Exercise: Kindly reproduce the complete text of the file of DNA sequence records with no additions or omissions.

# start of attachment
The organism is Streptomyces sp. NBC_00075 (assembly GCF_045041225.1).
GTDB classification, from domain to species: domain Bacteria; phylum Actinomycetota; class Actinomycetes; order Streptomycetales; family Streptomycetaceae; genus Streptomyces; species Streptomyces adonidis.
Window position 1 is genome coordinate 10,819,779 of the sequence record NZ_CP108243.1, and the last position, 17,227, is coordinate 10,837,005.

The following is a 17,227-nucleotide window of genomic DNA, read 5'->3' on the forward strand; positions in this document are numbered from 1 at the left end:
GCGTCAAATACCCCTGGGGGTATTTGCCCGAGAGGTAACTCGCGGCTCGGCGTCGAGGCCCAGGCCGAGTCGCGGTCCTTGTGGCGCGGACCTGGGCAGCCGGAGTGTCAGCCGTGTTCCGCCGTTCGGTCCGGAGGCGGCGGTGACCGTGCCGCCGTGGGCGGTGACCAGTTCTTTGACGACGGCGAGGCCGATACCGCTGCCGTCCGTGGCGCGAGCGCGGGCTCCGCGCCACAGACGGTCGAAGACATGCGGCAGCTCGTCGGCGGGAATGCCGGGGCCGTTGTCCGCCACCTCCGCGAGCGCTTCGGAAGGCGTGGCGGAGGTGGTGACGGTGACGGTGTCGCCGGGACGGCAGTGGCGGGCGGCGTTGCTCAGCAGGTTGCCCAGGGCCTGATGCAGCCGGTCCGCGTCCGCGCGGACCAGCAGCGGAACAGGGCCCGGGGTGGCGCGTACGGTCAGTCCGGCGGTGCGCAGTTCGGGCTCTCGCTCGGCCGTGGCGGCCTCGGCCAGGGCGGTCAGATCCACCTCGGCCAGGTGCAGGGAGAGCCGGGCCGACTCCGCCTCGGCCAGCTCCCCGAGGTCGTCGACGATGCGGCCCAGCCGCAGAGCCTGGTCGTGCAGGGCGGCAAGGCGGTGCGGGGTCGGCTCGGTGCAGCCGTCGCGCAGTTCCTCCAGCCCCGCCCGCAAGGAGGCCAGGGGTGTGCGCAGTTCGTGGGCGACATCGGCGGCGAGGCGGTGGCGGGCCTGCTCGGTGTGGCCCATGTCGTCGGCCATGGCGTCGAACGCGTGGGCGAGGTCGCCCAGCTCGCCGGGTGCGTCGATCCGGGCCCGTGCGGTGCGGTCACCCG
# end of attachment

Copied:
The organism is Streptomyces sp. NBC_00075 (assembly GCF_045041225.1).
GTDB classification, from domain to species: domain Bacteria; phylum Actinomycetota; class Actinomycetes; order Streptomycetales; family Streptomycetaceae; genus Streptomyces; species Streptomyces adonidis.
Window position 1 is genome coordinate 10,819,779 of the sequence record NZ_CP108243.1, and the last position, 17,227, is coordinate 10,837,005.

The following is a 17,227-nucleotide window of genomic DNA, read 5'->3' on the forward strand; positions in this document are numbered from 1 at the left end:
GCGTCAAATACCCCTGGGGGTATTTGCCCGAGAGGTAACTCGCGGCTCGGCGTCGAGGCCCAGGCCGAGTCGCGGTCCTTGTGGCGCGGACCTGGGCAGCCGGAGTGTCAGCCGTGTTCCGCCGTTCGGTCCGGAGGCGGCGGTGACCGTGCCGCCGTGGGCGGTGACCAGTTCTTTGACGACGGCGAGGCCGATACCGCTGCCGTCCGTGGCGCGAGCGCGGGCTCCGCGCCACAGACGGTCGAAGACATGCGGCAGCTCGTCGGCGGGAATGCCGGGGCCGTTGTCCGCCACCTCCGCGAGCGCTTCGGAAGGCGTGGCGGAGGTGGTGACGGTGACGGTGTCGCCGGGACGGCAGTGGCGGGCGGCGTTGCTCAGCAGGTTGCCCAGGGCCTGATGCAGCCGGTCCGCGTCCGCGCGGACCAGCAGCGGAACAGGGCCCGGGGTGGCGCGTACGGTCAGTCCGGCGGTGCGCAGTTCGGGCTCTCGCTCGGCCGTGGCGGCCTCGGCCAGGGCGGTCAGATCCACCTCGGCCAGGTGCAGGGAGAGCCGGGCCGACTCCGCCTCGGCCAGCTCCCCGAGGTCGTCGACGATGCGGCCCAGCCGCAGAGCCTGGTCGTGCAGGGCGGCAAGGCGGTGCGGGGTCGGCTCGGTGCAGCCGTCGCGCAGTTCCTCCAGCCCCGCCCGCAAGGAGGCCAGGGGTGTGCGCAGTTCGTGGGCGACATCGGCGGCGAGGCGGTGGCGGGCCTGCTCGGTGTGGCCCATGTCGTCGGCCATGGCGTCGAACGCGTGGGCGAGGTCGCCCAGCTCGCCGGGTGCGTCGATCCGGGCCCGTGCGGTGCGGTCACCCG